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1 review, 1 rating


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SARS Wars: Bangkok Zombie Crisis
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by Jay Seaver

"A fun bit of 'sickness'."
4 stars

SCREENED AT THE 2006 FANTASIA FESTIVAL: SARS was a major health scare a couple years ago, but the panic seems to have died down a little, to be replaced by worry over avian influenza. This seems unreasonable to me; as much as I'm sure bird flu is to be taken seriously even if you are not a bird, does it have the potential to kick off a full-scale zombie epidemic the way SARS apparently does? I doubt it.

Of course, when the film starts, the zombies aren't the problem - a gang of thugs has kidnapped Liu (Phintusuda Tunphairao), the teenage daughter of a rich Bangkok man. He attempts to hire Master Thep (Suthep Po-ngam) to rescue her, but he's getting a little long in the tooth for such action. He does have an apprentice, Khun Krabii (Suppakorn Kitsuwan), who has studied hard but is not terribly experienced or street-smart, but will have to do. Meanwhile, a single SARS-infected cockroach from an infected village in Africa has somehow made its way to the Thai airport, where it bites a disembarking foreigner (Andrew Biggs), who by the time he turns is in the same building where Liu is busily not waiting for rescue. Soon, a party on the first floor is filled with zombies, prompting Health Minister Ratsuda (Naowarat Yuktanan) to seal it off to keep Thailand "virus-free", although virologist Dr. Diana (Lene Christensen) thinks her experimental treatment offers a better option than killing everyone inside. Of course, she doesn't know about the giant mutated zombie snake.

This is a classic zombie set-up - heroes with access to weapons trapped in an enclosed space with the military as much a threat as the walking dead. However, director Taweewat Wantha isn't just looking to make a zombie movie; he's making a spoof film, too, with occasional shots at Star Wars, The Matrix, and others. He spends some time breaking the fourth wall, too, with comments about the movie's budget and what the censors will and won't allow. They movie is not really a parody of zombie movies; most of the time the zombie action plays straight, if over-the-top. Anything else, though, is fair game, and while the jokes are sometimes pretty obvious and broad. SARS Wars winks at the audience "yeah, we know this is silly and well-worn, but we like it, and we know you like it, so here it is at double strength".

Though the characters in the movie mention censors, fear of them doesn't seem to deter the characters from any kind of specific excess. Sure, they self-referentially back off from showing a nipple and pixilate below-the-waist naughty bits, but they'll just as pointedly take any excuse they can to get a girl stripped down to her underwear, have a kidnapper fondle their teenaged hostage in an animated sequence, and go for more than a few ribald gags (I don't remember exactly why the whistle a girl had to blow was stuck near the guy's crotch...). There's plenty of bloody mayhem, too - blood sprays, spatters, and is inconveniently slippery. Khun and Thep are trained or at least enthusiastic swordsmen (conventional and light-saber), so limbs go flying. Thai popcorn movies rarely if ever err on the side of restraint, so once stuff starts getting crazy, it gets really crazy.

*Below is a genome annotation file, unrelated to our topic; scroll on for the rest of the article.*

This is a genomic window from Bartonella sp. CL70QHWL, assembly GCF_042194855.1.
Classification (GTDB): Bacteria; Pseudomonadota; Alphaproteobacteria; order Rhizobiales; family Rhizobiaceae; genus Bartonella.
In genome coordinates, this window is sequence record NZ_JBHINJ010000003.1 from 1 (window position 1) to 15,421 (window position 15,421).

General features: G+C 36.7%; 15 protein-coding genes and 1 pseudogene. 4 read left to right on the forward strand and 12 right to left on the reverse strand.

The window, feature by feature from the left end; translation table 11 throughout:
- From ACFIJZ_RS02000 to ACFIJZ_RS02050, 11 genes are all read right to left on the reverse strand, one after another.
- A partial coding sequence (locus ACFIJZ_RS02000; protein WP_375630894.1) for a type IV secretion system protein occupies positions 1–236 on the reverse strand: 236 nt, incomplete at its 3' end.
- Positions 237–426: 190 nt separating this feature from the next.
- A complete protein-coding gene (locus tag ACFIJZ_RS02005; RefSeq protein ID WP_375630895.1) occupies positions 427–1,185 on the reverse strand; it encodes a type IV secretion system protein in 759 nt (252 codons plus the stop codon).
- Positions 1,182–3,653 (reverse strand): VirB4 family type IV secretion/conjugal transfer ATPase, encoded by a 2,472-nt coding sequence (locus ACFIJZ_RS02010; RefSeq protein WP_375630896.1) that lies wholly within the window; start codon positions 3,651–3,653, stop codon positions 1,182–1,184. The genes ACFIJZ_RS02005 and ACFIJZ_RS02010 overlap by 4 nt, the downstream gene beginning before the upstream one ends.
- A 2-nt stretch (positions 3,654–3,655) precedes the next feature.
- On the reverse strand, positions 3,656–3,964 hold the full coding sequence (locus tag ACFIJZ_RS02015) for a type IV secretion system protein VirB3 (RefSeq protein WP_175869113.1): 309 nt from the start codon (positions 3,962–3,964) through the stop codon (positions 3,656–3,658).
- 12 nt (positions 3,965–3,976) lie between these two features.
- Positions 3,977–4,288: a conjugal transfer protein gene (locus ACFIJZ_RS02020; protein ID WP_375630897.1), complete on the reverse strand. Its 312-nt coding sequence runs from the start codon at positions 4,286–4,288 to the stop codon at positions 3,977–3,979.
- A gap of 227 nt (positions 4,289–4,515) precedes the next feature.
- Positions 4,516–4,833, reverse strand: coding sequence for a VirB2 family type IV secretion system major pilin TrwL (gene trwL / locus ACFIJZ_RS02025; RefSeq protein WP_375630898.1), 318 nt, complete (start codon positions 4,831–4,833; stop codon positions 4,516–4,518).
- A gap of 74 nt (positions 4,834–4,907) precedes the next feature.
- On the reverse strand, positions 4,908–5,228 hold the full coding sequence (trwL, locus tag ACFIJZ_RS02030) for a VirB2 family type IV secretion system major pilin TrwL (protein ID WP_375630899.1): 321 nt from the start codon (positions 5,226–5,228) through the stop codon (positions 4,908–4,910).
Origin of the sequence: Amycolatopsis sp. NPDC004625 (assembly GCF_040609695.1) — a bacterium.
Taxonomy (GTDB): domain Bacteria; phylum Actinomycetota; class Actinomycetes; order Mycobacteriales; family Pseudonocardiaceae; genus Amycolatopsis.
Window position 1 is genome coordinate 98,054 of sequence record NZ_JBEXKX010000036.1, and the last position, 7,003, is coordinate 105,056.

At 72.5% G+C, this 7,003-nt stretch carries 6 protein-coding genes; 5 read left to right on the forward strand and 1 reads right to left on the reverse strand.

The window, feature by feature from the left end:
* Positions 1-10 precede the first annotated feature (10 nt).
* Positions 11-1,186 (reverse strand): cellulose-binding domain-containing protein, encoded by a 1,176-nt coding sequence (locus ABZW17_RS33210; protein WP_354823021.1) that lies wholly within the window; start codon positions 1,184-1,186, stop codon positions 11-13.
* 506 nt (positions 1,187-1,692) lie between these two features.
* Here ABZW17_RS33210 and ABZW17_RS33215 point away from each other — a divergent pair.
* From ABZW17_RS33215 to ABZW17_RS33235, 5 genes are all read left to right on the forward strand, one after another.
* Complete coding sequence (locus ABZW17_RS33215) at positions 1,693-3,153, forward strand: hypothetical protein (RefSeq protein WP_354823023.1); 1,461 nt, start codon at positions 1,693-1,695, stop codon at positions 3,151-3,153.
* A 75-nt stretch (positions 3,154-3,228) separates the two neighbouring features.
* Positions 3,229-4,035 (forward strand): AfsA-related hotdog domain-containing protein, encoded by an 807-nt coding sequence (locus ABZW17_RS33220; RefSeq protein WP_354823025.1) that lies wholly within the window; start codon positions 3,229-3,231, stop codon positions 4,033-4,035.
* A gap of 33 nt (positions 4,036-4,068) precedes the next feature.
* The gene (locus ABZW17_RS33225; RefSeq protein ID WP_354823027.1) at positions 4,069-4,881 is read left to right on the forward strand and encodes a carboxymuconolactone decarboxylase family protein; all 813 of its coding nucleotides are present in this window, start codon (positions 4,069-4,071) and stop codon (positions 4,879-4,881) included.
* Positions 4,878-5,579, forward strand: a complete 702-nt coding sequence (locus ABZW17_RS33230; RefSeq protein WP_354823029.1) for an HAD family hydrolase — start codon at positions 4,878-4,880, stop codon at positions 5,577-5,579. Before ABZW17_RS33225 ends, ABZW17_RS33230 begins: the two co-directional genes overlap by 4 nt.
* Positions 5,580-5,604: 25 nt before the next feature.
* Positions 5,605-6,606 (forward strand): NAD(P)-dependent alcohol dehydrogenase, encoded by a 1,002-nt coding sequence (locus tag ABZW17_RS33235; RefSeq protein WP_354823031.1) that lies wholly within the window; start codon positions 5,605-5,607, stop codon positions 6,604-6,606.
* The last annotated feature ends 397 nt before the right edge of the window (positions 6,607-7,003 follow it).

When you've got the sort of budget Wantha is dealing with, though, enthusiasm is one of your most potent weapons. The film stock often appears on the cheap side, especially in scenes without a whole lot of light, and the "anti-virus guns" do sort of have a toy vibe to them. It's tough to tell whether some scenes look cheesy because of the budget or whether going for a homemade vibe let them save money for other things. Like the giant snake; it's not cinema's greatest giant snake, but it's passable CGI when CGI is needed; it doesn't look like something out of a videogame. The zombie make-up is pretty decent, too.

The cast is good enough for what they're asked to do. Po-ngam has a certain scoundrel's charm, and Kitsuwon is in the amusingly dim mode. I liked Phintusuda Tunphairao as Liu; she's no shrinking violet. Lene Christensen makes Dr. Diana sort of self-aware of what a cliché she is. Not much nuance to the performances, but plenty of funny.

It's a goofy B-movie from Thailand, so it's rough around the edges. But, really, would you want something like tihs polished?

link directly to this review at http://www.efilmcritic.com/review.php?movie=14785&reviewer=371
originally posted: 07/28/06 14:13:45
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OFFICIAL SELECTION: 2006 Fantasia Film Festival For more in the 2006 Fantasia Film Festival series, click here.

User Comments

1/08/09 Shaun Wallner Well made. 4 stars
IF YOU'VE SEEN THIS FILM, RATE IT!
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